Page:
Vázquez Raña blames rivals as he resigns as head of ANOC and Olympic Solidarity
Thursday, 15 March 2012
March 15 - Mario Vázquez Raña today surprisingly resigned as the President of the Association of National Olympic Committees (ANOC) and the head of Olympic Solidarity, blaming Kuwait's Sheikh Ahmad Al-Fahad Al-Sabah and Ireland's Patrick Hickey for forcing him out following an "insane and aggressive" campaign.
The Mexican billionaire has also stood down from the International Olympic Committee's (IOC) ruling Execuitve Board, although he will remain as head of the Pan American Sports Organization, where he was last week controversially re-elected for another four-year term after he refused to hold a secret ballot.
"I found it very difficult to take such a drastic decision," he said in a statement.
"For over 40 years, first as an athlete and then as leader, I have been closely linked to the Olympic Movement."
Vázquez Raña claimed that Sheikh Ahmad, the senior vice-president of ANOC and head of the Olympic Council of Asia, and Hickey, the President of the European Olympic Committee, were to blame for his decision.
He claimed that at "the two last meetings of the ANOC Executive Council, held in Lausanne in December 2011 and in London last February, were the stages chosen by these persons and their allies to express their personal ambitions, disloyalty, obscure alliances and lack of ethics and principles."
Vázquez Raña claimed that Sheikh Ahmad and Hickey "supported by some members and with the complicit silence of others, imposed on the Executive Council agreements that breach the ANOC Constitution and disavow the decisions taken by the General Assembly."
Sheikh Ahmad and Hickey (pictured), along with several other key figures from ANOC, were already due to hold talks in Bangkok this weekend to discuss a strategy to deal with Vázquez Raña, whose dictatorial style and increasingly erratic behaviour has been drawing criticism for several months now.
They are expected to be joined by Lassana Palenfo, head of the Association of National Olympic Committees of Africa, and Robin Mitchell, head of the Oceania National Olympic Committees, suggesting that opposition to Vázquez Raña is uniform and widespread.
But the Mexican media mogul, who has led ANOC since it was formed in 1979, claimed that he had been the victim of a conspiracy.
"The analysis of the events of the last few months makes evident the existence of agreements that, due to different reasons and interests, derived on the establishment of alliances previous to the Executive Council meetings in order to impose their will through the majority of votes, at margin and disavowing the rules and practices established for the Organisation's operation," siad Vázquez Raña in a 2,200 word statement.
"This situation is very reprehensible and dangerous for any organisation that considers itself democratic and transparent, even more so for a sports organisation, where fair play and ethics should prevail.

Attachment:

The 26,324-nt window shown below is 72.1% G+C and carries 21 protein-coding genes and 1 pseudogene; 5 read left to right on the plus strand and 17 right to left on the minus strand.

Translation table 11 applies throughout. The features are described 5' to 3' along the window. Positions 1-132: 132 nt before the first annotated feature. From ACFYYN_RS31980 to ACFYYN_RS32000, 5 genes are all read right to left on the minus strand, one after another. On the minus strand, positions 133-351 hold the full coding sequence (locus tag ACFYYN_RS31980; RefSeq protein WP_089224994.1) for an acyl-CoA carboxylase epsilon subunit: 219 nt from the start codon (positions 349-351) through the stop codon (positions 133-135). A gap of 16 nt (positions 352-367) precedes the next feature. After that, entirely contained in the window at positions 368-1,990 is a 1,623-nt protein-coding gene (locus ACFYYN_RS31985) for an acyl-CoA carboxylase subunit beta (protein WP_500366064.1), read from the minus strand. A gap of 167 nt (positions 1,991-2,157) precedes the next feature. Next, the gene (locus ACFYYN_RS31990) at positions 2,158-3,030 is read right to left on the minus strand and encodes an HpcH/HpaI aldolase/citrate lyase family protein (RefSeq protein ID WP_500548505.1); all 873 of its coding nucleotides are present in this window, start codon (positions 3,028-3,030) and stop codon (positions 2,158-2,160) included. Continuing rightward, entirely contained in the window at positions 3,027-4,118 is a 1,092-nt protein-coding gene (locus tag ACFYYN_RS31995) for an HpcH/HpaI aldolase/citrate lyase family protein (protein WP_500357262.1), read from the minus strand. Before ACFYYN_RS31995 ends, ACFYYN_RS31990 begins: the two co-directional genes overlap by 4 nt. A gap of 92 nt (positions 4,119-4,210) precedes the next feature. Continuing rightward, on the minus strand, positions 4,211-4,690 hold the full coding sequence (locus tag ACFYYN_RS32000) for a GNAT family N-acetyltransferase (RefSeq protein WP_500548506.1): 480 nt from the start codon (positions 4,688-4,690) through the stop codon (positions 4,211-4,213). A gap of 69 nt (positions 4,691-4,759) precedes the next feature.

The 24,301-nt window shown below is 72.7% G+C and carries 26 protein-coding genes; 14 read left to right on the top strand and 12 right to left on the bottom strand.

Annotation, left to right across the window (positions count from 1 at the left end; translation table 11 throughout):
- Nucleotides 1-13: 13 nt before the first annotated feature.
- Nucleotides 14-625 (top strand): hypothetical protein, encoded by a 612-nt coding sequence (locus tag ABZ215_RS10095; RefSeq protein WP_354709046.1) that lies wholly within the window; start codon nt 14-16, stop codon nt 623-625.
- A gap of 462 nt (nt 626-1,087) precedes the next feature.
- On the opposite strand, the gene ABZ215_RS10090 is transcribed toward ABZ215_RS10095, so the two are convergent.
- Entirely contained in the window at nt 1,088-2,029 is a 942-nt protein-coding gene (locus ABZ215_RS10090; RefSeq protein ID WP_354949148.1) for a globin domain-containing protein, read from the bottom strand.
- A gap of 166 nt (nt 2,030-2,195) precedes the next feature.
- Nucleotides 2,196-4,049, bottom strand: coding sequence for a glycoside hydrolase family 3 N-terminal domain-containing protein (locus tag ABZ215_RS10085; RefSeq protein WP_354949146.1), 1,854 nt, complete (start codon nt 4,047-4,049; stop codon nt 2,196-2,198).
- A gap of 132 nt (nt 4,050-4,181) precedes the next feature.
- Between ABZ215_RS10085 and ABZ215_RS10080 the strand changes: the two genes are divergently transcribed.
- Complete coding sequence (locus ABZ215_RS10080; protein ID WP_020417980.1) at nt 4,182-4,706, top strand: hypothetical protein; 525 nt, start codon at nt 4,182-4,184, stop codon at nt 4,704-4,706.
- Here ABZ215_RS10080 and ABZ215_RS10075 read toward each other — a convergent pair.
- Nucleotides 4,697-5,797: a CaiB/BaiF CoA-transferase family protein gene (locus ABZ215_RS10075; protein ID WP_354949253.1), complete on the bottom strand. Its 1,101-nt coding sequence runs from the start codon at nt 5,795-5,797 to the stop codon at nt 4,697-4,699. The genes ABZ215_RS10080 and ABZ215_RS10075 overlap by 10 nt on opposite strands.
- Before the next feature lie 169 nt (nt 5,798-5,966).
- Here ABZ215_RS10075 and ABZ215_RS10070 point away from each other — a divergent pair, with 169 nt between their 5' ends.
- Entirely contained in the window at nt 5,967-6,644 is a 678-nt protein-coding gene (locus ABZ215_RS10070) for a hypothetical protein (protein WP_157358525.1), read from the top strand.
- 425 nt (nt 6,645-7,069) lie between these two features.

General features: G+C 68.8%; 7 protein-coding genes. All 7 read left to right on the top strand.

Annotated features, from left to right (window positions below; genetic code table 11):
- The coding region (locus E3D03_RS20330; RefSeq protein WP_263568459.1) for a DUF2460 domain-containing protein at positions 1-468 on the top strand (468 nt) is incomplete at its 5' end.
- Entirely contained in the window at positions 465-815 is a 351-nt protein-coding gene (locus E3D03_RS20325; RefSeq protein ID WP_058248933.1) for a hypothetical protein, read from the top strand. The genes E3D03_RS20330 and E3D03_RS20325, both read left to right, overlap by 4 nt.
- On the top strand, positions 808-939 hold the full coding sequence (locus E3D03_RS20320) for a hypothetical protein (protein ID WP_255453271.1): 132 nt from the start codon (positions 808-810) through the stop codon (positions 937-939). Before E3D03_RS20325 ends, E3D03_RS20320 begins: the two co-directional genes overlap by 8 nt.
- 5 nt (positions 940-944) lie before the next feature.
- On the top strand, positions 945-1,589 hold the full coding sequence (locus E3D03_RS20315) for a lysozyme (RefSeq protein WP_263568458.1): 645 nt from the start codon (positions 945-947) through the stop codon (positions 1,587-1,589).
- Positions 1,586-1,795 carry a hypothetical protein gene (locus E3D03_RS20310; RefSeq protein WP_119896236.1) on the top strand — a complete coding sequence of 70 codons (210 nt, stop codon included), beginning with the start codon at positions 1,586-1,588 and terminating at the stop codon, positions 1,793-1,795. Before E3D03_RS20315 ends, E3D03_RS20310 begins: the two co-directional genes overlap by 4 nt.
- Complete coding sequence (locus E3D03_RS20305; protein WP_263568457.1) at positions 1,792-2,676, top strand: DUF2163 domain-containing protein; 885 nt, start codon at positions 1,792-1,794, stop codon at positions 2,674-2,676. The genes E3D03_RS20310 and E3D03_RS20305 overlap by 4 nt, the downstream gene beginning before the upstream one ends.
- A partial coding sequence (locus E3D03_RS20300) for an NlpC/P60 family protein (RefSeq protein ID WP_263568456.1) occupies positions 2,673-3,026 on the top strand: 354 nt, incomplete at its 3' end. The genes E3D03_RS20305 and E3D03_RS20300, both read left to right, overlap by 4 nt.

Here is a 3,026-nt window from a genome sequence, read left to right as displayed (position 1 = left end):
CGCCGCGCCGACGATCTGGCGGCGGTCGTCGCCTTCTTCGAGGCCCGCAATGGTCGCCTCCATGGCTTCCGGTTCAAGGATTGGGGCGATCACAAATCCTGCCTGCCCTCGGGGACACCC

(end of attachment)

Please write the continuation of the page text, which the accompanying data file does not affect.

"It is unacceptable that due to that kind of alliances or by buying votes, it is intended to breach the rules, attempting against the unity and prestige of an organization and damaging the autonomy of the National Olympic Committees.
"Of course, I have firmly opposed to this kind of behaviour.
"I will never accept any procedure that attempts against the Olympic principles and values."
Only last week the Mexican Olympic Committee (COM) unveiled a statue of Mario Vázquez Raña to mark his contribution to sport in the country.
"He is considered a leader not only in Mexico but in the world," said COM President Felipe Muñoz Kapamas at a special ceremony.
Vázquez Raña has been able to wield massive power within the Olympic Movement for 10 years as head of Olympic Solidarity, the IOC programme that distributes nearly $400 million (£230 million/€310 million) to National Olympic Committees (NOCs) around the world.
He is due to step down from the IOC at the end of this year as he will soon reach the mandatory retirement age of 80 but earlier this year Rogge had refused to rule out him continuning in his role with Olympic Solidarity.
The meeting in Bangkok, which is due to take place on Saturday and Sunday (March 17 and 18), will now shift from discussing how to get rid of Vázquez Raña to who should succeed him.
The annoited sucessor would appear to be Sheikh Ahmad.
The 50-year-old has been an IOC member since 1992 and is widely regarded as one of the more influential.
He is a member of the ruling family of Kuwait as well as the Minister of National Security in the oil-rich Arab state, having previously been the Minister of Energy and chairman of OPEC, the global organisation dedicated to stability in and shared control of the petroleum markets.
But Vázquez Raña could not resist a parting shot at Sheikh Ahmad, the former President of the Kuwait Olympic Council, who have been suspended from the IOC for more than two years because of alleged Government interference.
"It is worth noting that His Excellency Sheikh Ahmad Al-Fahad Al-Sabah, who wants to preside ANOC, comes from a country whose National Olympic Committee has been suspended by the IOC for several years due to contradictions with its Government." said Vázquez Raña.
"The Sheikh would have to be asked with what moral authority he intends to lead the National Olympic Committees worldwide."